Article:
Steak out

So Davidson Kempner is doing the decent thing, and (probably) calling Hawksmoor when it comes up to First Optional Redemption Date (FORD) this August.

We’d previously noted the presence of the promising-sounding SPV “Stratton Hawksmoor 2022-1”, incorporated in April, but with the step-up margin in the Hawksmoor 2019 deal at 158 bps, we thought it was close to the danger zone….the folks at Deutsche Bank research put generic non-conform senior spreads at 160 bps in their update last week, while the mezz, which had a step-up capped at 100 bps, will definitely be more expensive in any new deal.

But nonetheless, sole arranger Bank of America has popped the deal on screen, with pricing slated for next week.

That’s been followed by an announcement saying that “the Issuer understands from the Mortgage Pool Option Holder that its current expectation is that it will exercise the Mortgage Pool Option in August 2022..the Issuer understands that the Mortgage Pool Option Holder’s present expectations are subject to change and that it has not given notice to exercise any rights in respect of such Mortgage Pool Option. Any such notice may or may not be given.”

In other words…..DK will call the deal, except it might not. But it probably will. But it can’t say so properly just yet, for Legal Reasons.

Any old idiot can figure out that “Stratton Hawksmoor” is going to be the Hawksmoor refi, but the new deal is actually going to wrap together several other DK-controlled transactions, including Stratton Mortgage Funding 2019 (a portfolio previously in Moorgate Funding 2014-1 and RMS 25), and Clavis 2006-1 and 2007-1.

Had I been a little more diligent, I might have noticed that the Stratton 2019-1 call date and Hawksmoor call date were identical, suggesting a combination was always planned, but at least we know now.

The Clavis deals are, as the names suggest, pre-GFC non-conforming transactions, originated by Basinghall Finance, about which I know little — other than that they were targets for Rizwan Hussain’s activities, generating the usual flurry of suit and counter-suit.

Rizwan also had a pop at Stratton 2019-1, as it happens…a couple of financings before, this is one of the few portfolios in which he had a semi-legit interest, with Kilimanjaro Asset Management, a vehicle set up while he worked at StormHarbour, holding the “risk retention” in Moorgate Funding 2014-1, acting as beneficial title seller, and receiving the Revenue Residual Certificates.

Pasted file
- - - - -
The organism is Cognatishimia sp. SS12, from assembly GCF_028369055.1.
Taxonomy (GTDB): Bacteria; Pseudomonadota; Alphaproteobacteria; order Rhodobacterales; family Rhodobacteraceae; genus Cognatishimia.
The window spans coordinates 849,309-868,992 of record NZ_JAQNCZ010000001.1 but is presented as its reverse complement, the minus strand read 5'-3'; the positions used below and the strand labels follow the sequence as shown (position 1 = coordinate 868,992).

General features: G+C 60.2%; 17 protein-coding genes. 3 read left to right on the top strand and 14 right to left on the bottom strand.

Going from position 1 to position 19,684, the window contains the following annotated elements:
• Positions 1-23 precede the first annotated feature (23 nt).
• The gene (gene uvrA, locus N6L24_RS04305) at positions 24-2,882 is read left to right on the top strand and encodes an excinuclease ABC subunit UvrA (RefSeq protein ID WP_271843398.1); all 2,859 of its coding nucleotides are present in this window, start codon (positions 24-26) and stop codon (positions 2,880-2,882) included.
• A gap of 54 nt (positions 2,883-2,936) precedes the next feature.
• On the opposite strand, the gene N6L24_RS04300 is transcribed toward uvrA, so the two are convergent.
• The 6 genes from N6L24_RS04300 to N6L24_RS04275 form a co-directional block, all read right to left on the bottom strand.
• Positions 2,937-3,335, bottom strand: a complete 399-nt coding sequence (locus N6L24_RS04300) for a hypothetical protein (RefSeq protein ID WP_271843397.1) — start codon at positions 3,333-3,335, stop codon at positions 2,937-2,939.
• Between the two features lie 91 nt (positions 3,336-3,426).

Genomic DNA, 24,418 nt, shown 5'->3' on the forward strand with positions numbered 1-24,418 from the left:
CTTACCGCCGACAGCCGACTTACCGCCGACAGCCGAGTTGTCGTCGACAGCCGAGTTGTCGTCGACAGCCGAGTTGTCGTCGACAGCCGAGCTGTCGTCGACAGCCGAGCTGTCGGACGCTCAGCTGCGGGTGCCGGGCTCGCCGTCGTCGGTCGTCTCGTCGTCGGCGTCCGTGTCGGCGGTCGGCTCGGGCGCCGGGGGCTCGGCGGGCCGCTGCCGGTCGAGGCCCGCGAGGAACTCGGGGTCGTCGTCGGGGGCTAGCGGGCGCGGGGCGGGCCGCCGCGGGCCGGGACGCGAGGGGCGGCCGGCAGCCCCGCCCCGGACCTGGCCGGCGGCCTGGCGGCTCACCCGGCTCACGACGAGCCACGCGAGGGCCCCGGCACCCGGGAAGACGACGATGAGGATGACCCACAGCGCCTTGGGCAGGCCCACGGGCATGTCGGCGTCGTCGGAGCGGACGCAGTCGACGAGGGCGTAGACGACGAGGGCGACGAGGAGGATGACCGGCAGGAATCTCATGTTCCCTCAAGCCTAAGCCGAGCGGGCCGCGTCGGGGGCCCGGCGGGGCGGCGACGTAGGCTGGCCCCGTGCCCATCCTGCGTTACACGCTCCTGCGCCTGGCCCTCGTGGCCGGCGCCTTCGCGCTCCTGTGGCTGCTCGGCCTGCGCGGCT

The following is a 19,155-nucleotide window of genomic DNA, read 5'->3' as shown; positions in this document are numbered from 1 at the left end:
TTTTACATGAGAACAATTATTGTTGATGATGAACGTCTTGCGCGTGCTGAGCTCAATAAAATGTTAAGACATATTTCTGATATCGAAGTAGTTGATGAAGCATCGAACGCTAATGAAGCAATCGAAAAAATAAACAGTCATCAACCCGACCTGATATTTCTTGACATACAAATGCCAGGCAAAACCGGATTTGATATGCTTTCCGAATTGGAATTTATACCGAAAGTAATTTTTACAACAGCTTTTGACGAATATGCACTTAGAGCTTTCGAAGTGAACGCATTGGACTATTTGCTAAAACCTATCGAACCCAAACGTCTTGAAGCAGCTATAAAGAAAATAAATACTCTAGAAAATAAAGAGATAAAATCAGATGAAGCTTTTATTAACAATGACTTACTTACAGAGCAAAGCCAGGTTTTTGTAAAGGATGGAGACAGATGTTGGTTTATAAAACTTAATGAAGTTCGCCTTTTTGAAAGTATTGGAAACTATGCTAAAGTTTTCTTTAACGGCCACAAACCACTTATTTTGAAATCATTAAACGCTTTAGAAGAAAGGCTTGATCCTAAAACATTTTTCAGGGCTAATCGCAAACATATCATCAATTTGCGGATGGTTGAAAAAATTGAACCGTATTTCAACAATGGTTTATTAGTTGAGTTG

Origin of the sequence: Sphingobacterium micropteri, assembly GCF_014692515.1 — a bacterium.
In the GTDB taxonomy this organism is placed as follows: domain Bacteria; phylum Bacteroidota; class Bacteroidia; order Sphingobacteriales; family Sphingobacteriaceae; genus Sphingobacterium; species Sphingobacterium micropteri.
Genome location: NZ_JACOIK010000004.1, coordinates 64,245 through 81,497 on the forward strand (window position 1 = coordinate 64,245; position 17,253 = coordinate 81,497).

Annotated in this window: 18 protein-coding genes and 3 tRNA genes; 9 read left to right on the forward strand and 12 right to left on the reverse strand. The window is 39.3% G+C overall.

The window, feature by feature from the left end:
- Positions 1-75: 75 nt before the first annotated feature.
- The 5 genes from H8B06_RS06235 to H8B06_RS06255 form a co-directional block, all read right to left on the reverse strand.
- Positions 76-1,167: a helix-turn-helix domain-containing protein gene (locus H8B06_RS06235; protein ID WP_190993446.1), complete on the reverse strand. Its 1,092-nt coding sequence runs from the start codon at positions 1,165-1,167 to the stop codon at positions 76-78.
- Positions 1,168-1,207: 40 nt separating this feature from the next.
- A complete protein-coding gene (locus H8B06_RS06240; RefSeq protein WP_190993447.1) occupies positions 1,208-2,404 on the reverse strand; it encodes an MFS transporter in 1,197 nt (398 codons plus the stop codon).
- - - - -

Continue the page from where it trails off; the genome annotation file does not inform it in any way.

I say legit, but this was pretty sketchy — it was the early wild west days of risk retention, and let’s just say there wasn’t a huge amount of economic exposure staying with Kilimanjaro. But that’s enough Rizwan for today. DK has suffered enough.

The deal announcement from Bank of America is interesting for other reasons too — including what it doesn’t say. There’s no explicit mention of “preplacement”….it simply informs the market that “a transaction may follow subject to market conditions”.

Presumably market conditions aren’t going to be “good” exactly and it’s a lot of wood to chop without some anchor accounts in place — there’s £1.6bn outstanding in Hawksmoor alone, and just shy of £300m more in Stratton 2019-1.

We’d expect some kind of derisking to have been done prior to announcement…many of the previous large legacy books come out with seniors already spoken for, generally from the kinds of accounts that like their bonds in £100m+ size. Mezz placement has been hard lately, but Bank of America trading desk has done some hard backstops in the past, most notably with the Granite refinancing, which came to market while the UK government was having one of its frequent Brexit-related meltdowns in 2019.

Private sounding for a fully preplaced deal is an easier proposition for deals like the recent NewDay and Together transactions, which aren’t funding calls of existing public securities — it’s not exactly a secret that NewDay and Together periodically issue securitisations, and hard to argue that knowledge of a new issue should move the price of the existing.

But knowledge of a transaction that could refi an existing trade is harder. If the refi doesn’t happen, and you’re still locked up, then that closes off an exit route from a bond with a lot of extension risk. But Hawksmoor was pretty well flagged, and pretty well known — investors could have shared their colour and price thoughts without the need for a formal wallcrossing, simply on the basis that a deal was surely in the works.